“It was like all of a sudden everything that happened to that point was behind him,” Hoyer said. “And he had one of the biggest swings of that entire World Series run. It’s a new season, and I think there’s a chance [Heyward] gets some huge hits for us.”
Often lost in Heyward’s struggles at the plate this season were the things he did everywhere else during the game, from the Gold Glove fielding to aggressive, alert base-running that set an early-season tone for the team, to behind-the-scenes moments with younger teammates.
“There’s a lot of things this guy does every day to help you win a ballgame,” manager Joe Maddon said.
Teammate Kris Bryant, an MVP candidate in his second season, brought up Heyward unsolicited one night when somebody asked about Bryant’s and Anthony Rizzo’s influence on each other.
“It’s not just us,” Bryant said. “Jason Heyward comes to mind. Anytime you’re struggling or frustrated, he knows what to say, he knows what to do to get you out of that and get you thinking in the right mindset.”
It’s no coincidence the Cardinals offered to make him the highest paid player in franchise history with a 10-year, $200 million offer to stay last winter after one season with the club.
“He’s just kind of an old-school, just comes-to-play-everyday kind of player,” Cards manager Mike Matheny said. “You know what you’re going to get from the defensive side. He’s a plus-plus defender. Offensively he had a good year for us. He was a threat on the bases – smart base runner.
“He was everything we could have asked.”
What Matheny seemed to like most were the “intangibles” he said Heyward offers.
“That old-school thinking of how the game should look and how the clubhouse should operate,” said Matheny, who was so impressed with the then-25-year-old Heyward that he brought him into closed conversations with veteran players during key points in the season.
“He always had good ideas, and you could tell he was thinking about this club and not just about himself,” Matheny said.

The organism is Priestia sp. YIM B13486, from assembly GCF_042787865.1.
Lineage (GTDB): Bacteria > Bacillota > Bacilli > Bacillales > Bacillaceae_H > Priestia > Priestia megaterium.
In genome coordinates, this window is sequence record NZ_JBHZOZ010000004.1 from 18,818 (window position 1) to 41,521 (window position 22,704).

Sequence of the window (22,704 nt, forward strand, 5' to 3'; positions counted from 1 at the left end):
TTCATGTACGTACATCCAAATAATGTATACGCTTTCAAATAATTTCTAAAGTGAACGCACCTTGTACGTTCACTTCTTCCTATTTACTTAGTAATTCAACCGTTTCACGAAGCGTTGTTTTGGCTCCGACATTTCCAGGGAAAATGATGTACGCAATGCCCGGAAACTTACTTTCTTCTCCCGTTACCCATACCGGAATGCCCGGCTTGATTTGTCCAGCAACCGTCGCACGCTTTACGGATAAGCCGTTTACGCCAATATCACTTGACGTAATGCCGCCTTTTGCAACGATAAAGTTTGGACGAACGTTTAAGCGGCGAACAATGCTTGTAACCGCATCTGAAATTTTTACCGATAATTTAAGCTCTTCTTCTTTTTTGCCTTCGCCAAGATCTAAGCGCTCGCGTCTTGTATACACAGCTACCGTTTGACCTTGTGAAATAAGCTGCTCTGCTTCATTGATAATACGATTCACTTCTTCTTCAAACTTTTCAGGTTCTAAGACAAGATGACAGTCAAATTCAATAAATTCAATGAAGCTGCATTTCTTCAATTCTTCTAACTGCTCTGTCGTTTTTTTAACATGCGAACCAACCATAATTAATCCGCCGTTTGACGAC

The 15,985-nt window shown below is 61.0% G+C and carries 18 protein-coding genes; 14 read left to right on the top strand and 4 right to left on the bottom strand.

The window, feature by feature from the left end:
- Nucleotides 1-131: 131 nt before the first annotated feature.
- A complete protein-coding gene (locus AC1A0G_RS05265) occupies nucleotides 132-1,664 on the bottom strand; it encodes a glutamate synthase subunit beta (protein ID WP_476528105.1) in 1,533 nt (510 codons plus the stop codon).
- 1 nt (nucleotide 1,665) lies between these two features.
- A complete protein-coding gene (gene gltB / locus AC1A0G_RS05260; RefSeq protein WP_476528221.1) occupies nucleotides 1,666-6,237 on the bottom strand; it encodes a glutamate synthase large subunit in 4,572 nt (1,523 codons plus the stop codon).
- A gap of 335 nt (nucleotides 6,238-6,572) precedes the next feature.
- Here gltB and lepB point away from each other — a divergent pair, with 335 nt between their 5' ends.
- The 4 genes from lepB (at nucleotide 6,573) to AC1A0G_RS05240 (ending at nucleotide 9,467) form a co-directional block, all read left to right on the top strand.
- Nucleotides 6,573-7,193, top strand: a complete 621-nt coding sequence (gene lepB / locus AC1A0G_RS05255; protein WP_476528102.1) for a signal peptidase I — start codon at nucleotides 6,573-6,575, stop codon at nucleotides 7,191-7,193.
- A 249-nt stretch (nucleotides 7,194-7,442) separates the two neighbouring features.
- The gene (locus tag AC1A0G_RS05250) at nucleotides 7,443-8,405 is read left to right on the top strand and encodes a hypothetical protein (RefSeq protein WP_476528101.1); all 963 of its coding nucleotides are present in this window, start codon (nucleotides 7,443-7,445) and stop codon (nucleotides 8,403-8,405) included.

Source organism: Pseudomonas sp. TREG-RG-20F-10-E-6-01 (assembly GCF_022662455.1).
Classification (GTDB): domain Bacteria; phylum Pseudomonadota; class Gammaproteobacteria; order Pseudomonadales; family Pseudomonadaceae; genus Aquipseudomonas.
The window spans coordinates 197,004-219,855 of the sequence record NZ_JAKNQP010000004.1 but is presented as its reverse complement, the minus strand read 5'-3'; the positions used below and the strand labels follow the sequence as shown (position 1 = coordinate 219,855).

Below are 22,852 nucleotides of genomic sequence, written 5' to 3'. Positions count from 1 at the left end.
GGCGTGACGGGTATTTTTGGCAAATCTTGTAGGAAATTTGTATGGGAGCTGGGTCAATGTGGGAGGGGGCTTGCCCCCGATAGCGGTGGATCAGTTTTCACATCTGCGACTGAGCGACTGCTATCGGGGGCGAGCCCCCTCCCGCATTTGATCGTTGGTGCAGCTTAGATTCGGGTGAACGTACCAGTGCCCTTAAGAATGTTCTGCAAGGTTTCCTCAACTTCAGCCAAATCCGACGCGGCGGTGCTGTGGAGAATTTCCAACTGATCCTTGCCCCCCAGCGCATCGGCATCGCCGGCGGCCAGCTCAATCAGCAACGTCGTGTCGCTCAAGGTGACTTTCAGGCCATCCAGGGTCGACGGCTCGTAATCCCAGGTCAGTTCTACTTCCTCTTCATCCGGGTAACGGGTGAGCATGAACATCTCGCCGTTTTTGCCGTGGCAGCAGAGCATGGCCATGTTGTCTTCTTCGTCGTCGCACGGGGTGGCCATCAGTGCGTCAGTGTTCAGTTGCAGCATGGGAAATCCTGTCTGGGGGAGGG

Heyward is old school right down to his dismissiveness of the analytics that ironically help make him a $184 million player – the metrics that quantify the base running and defensive details that he considers more a matter of knowing the game, paying attention and using your head.
“None of those things are me,” he said of sabermetrics. “I remember when WAR came out for the first time, and I think mine was 6-point something, and people were saying, `How does he have the highest WAR? I’m not buying it.’
“I’m like, `You came up with it. Why are you talking down on me like I came up with it? I didn’t ask for it. You made it for yourself.’ That’s what’s so funny about that.”
As Heyward remembers that story and laughs it becomes even more apparent how much different he seems in September and October than in April and May.
“I was in another new place for the third year in a row,” said Heyward, who was traded from Atlanta to St. Louis before last year, “but this one being the one that I chose and that I couldn’t wait to get to and I’m so excited about.
“And I still feel that way. That feeling hasn’t gone way. Yeah, that’s what’s made it harder than it had to be.”
And required more strength to get through than any season before.
“I’ve always been strong,” he said. “I’ve always been a mentally tough guy.”
Of course he is. It’s his middle name.